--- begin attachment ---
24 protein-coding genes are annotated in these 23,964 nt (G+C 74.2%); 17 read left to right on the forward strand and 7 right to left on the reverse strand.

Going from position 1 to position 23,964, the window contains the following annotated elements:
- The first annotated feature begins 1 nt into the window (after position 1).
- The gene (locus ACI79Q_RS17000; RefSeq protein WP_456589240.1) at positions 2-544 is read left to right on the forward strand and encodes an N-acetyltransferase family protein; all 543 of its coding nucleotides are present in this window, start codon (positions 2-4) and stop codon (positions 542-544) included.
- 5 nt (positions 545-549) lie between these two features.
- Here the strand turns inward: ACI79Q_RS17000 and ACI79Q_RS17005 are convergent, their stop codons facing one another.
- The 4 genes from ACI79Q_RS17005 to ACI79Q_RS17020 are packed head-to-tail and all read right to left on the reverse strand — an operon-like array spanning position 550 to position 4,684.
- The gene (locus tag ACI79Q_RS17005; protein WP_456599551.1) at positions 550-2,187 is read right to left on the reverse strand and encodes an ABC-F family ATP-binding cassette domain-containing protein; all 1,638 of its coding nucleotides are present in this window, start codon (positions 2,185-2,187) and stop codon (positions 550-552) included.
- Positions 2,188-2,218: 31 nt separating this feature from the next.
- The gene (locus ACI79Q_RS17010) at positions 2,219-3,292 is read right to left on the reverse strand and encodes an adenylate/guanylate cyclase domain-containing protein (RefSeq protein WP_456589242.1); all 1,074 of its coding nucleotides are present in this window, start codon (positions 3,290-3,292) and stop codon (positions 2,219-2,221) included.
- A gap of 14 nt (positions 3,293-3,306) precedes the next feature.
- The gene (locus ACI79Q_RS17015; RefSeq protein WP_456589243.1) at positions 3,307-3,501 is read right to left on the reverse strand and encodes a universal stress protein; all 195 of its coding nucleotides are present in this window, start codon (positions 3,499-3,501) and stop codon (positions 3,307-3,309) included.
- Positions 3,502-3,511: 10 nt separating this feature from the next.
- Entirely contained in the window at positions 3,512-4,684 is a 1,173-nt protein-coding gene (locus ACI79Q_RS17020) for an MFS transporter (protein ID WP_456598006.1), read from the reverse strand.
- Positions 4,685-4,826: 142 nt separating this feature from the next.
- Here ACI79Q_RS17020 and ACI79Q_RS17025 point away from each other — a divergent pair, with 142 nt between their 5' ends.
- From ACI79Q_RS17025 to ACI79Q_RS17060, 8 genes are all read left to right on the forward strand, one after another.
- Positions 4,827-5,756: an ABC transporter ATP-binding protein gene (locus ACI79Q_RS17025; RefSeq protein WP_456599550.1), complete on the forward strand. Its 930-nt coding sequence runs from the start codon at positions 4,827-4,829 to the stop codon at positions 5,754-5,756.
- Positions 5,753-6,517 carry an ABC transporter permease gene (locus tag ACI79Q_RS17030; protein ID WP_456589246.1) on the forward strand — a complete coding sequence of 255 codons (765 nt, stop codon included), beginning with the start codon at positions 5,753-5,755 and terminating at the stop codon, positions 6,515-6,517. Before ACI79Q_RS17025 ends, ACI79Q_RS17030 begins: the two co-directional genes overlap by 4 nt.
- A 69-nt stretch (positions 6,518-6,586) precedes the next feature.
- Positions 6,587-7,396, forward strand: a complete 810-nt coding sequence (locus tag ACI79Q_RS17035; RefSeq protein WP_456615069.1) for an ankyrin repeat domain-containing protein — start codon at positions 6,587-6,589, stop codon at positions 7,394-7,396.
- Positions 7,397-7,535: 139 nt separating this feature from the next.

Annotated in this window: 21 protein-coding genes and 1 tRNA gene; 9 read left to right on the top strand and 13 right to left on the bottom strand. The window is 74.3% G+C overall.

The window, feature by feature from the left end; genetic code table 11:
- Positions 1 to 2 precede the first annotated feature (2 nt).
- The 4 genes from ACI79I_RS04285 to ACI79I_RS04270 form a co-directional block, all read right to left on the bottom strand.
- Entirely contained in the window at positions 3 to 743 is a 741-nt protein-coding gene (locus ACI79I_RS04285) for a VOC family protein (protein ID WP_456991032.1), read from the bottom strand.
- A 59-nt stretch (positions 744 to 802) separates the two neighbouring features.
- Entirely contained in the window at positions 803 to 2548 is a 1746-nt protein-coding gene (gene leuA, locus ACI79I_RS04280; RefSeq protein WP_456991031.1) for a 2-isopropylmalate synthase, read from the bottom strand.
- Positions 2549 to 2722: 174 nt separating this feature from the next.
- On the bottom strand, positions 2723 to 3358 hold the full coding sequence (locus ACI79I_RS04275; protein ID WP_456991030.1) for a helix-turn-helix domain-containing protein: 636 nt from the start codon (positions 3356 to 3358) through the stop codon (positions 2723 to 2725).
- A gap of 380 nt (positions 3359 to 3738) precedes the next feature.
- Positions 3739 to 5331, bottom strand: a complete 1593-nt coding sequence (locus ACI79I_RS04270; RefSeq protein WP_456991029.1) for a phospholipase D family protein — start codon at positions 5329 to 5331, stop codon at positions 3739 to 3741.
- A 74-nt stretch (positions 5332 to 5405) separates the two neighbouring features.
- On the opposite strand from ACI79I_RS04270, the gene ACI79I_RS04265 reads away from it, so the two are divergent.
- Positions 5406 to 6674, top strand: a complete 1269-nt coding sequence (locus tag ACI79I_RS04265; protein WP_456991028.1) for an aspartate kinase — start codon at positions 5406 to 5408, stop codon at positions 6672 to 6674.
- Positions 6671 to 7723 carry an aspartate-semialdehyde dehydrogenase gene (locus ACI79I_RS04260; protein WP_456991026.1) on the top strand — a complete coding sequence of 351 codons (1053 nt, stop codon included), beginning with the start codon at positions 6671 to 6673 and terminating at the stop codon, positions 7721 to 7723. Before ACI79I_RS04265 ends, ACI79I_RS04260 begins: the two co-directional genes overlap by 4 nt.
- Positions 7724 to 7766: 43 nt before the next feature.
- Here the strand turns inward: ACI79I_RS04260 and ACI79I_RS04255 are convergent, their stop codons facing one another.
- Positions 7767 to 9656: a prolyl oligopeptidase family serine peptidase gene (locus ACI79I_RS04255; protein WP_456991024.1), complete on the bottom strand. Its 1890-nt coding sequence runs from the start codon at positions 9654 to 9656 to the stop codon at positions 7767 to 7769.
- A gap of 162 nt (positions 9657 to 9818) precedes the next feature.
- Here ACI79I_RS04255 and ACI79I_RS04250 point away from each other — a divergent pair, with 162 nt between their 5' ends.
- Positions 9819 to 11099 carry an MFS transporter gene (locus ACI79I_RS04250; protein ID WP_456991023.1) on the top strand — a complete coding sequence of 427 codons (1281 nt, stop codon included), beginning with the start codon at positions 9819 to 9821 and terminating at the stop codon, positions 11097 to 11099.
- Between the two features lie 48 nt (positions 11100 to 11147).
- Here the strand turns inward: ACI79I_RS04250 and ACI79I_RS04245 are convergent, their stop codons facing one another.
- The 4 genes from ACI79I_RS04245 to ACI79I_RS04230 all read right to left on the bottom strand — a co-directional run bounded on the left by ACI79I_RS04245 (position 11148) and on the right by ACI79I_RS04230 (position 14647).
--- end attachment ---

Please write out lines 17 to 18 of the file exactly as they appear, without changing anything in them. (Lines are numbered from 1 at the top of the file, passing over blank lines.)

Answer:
- From ACI79Q_RS17025 to ACI79Q_RS17060, 8 genes are all read left to right on the forward strand, one after another.
- Positions 4,827-5,756: an ABC transporter ATP-binding protein gene (locus ACI79Q_RS17025; RefSeq protein WP_456599550.1), complete on the forward strand. Its 930-nt coding sequence runs from the start codon at positions 4,827-4,829 to the stop codon at positions 5,754-5,756.